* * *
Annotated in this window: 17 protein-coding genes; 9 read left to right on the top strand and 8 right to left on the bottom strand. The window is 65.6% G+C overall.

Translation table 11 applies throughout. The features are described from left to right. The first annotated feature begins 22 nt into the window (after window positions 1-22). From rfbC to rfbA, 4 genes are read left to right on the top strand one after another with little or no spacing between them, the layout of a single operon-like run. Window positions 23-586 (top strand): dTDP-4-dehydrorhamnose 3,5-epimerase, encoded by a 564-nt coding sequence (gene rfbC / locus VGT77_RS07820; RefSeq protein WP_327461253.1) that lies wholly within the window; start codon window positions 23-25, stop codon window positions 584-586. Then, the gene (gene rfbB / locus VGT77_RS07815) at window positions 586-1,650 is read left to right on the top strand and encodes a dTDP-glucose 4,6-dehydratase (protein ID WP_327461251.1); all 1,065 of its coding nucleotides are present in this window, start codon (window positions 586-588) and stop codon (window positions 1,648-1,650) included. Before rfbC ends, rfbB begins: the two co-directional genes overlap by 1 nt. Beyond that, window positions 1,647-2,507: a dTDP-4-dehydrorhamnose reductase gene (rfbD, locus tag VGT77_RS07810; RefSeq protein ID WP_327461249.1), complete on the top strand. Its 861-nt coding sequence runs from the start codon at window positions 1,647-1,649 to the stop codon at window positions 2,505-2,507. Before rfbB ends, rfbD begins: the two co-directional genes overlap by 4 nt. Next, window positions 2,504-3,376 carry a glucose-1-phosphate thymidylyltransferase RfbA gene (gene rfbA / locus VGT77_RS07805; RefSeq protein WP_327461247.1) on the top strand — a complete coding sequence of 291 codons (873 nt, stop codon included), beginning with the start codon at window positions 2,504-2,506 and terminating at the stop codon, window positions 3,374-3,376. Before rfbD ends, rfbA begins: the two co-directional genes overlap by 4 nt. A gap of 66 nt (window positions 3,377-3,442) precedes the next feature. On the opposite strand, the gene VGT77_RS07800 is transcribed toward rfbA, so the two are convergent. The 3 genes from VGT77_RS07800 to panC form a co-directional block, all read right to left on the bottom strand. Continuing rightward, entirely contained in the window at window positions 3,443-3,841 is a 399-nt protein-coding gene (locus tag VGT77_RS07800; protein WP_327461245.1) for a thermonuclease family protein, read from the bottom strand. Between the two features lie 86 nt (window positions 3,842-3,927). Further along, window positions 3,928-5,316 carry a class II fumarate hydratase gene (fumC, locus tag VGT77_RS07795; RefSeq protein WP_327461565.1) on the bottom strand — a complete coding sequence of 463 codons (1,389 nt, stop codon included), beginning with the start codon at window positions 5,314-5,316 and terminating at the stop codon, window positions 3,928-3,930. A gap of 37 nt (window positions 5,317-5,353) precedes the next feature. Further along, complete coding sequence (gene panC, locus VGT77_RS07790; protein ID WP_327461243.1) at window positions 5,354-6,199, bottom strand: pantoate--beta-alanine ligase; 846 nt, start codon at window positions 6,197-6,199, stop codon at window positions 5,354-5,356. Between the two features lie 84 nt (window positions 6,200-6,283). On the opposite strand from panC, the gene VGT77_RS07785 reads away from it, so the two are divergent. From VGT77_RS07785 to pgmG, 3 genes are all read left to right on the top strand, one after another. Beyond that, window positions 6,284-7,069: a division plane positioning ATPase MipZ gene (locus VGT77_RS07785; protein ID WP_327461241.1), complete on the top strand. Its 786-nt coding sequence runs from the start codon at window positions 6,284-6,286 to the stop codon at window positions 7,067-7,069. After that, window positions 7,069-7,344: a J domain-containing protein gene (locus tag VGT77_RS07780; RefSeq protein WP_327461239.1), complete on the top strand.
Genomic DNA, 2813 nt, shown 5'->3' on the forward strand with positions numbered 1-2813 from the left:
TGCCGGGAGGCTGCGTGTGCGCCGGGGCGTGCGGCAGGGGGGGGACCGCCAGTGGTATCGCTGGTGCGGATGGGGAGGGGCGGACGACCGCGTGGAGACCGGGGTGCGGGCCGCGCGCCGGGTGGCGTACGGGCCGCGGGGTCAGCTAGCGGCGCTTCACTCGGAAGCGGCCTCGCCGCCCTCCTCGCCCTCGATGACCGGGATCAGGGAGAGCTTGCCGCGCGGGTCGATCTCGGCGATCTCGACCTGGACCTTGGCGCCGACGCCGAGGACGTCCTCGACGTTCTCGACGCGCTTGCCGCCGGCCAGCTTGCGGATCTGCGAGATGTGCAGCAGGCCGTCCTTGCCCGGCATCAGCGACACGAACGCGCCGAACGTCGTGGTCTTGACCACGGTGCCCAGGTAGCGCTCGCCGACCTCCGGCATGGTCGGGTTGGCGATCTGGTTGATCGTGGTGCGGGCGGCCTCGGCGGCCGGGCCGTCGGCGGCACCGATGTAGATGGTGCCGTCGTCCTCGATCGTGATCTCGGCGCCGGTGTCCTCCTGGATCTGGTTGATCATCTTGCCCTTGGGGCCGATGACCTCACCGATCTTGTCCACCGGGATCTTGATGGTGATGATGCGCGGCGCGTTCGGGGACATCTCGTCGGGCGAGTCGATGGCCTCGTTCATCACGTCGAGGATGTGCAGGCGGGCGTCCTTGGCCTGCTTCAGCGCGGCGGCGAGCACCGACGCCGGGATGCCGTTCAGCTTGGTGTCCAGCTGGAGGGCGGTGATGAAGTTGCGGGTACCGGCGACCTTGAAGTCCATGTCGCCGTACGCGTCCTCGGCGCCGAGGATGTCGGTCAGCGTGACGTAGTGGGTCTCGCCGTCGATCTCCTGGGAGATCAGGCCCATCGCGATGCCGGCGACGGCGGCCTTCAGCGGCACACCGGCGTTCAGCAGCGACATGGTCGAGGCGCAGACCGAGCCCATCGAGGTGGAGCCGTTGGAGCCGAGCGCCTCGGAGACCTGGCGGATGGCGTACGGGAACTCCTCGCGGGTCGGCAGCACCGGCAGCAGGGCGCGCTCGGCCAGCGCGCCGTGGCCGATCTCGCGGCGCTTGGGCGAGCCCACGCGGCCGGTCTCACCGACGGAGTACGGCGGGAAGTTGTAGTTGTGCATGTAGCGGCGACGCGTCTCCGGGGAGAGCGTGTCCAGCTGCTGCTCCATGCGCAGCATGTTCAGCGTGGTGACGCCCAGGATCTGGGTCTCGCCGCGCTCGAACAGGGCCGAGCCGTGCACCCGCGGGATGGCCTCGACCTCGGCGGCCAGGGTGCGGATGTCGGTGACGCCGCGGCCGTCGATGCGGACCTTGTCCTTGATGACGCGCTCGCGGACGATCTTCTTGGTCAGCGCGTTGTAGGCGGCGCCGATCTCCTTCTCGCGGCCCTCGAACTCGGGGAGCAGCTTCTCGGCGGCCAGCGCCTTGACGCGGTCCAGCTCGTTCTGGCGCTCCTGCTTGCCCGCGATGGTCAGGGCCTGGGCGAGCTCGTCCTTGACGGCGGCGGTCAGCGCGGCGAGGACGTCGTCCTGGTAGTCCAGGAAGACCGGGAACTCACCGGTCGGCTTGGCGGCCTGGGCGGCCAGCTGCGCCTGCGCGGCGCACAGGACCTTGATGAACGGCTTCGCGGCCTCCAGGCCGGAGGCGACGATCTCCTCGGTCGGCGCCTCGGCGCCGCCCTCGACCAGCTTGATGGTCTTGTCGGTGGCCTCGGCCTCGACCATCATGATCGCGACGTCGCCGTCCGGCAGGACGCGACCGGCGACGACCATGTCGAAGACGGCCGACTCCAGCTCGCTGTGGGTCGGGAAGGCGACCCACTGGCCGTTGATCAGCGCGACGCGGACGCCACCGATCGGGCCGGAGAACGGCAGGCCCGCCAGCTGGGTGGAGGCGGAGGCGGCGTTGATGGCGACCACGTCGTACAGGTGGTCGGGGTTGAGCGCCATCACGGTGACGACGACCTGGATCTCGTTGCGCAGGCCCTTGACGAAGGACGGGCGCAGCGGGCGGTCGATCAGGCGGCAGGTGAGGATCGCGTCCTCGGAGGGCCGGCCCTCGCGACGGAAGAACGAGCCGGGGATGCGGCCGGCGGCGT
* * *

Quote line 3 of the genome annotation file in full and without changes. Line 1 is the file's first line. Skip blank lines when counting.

Genomic DNA, 2813 nt, shown 5'->3' on the forward strand with positions numbered 1-2813 from the left: